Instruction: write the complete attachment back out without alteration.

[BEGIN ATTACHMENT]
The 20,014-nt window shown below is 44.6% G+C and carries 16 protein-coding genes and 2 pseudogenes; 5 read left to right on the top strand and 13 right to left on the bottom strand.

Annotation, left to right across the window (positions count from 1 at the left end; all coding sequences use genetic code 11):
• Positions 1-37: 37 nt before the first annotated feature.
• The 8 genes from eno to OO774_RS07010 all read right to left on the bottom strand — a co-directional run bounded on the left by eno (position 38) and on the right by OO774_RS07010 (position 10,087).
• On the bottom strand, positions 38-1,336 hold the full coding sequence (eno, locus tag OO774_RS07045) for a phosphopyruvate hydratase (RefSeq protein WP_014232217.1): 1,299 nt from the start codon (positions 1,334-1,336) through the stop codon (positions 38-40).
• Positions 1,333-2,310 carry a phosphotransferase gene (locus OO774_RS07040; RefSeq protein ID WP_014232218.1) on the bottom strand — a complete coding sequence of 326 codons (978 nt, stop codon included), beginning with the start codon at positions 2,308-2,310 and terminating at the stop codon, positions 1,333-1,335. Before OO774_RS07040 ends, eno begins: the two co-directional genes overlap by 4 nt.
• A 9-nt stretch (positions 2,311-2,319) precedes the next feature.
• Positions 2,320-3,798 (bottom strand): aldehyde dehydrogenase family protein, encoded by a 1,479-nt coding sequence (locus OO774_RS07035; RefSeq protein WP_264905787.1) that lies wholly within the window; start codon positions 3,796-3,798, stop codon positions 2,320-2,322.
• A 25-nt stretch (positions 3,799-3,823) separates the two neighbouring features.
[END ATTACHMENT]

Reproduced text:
The 20,014-nt window shown below is 44.6% G+C and carries 16 protein-coding genes and 2 pseudogenes; 5 read left to right on the top strand and 13 right to left on the bottom strand.

Annotation, left to right across the window (positions count from 1 at the left end; all coding sequences use genetic code 11):
• Positions 1-37: 37 nt before the first annotated feature.
• The 8 genes from eno to OO774_RS07010 all read right to left on the bottom strand — a co-directional run bounded on the left by eno (position 38) and on the right by OO774_RS07010 (position 10,087).
• On the bottom strand, positions 38-1,336 hold the full coding sequence (eno, locus tag OO774_RS07045) for a phosphopyruvate hydratase (RefSeq protein WP_014232217.1): 1,299 nt from the start codon (positions 1,334-1,336) through the stop codon (positions 38-40).
• Positions 1,333-2,310 carry a phosphotransferase gene (locus OO774_RS07040; RefSeq protein ID WP_014232218.1) on the bottom strand — a complete coding sequence of 326 codons (978 nt, stop codon included), beginning with the start codon at positions 2,308-2,310 and terminating at the stop codon, positions 1,333-1,335. Before OO774_RS07040 ends, eno begins: the two co-directional genes overlap by 4 nt.
• A 9-nt stretch (positions 2,311-2,319) precedes the next feature.
• Positions 2,320-3,798 (bottom strand): aldehyde dehydrogenase family protein, encoded by a 1,479-nt coding sequence (locus OO774_RS07035; RefSeq protein WP_264905787.1) that lies wholly within the window; start codon positions 3,796-3,798, stop codon positions 2,320-2,322.
• A 25-nt stretch (positions 3,799-3,823) separates the two neighbouring features.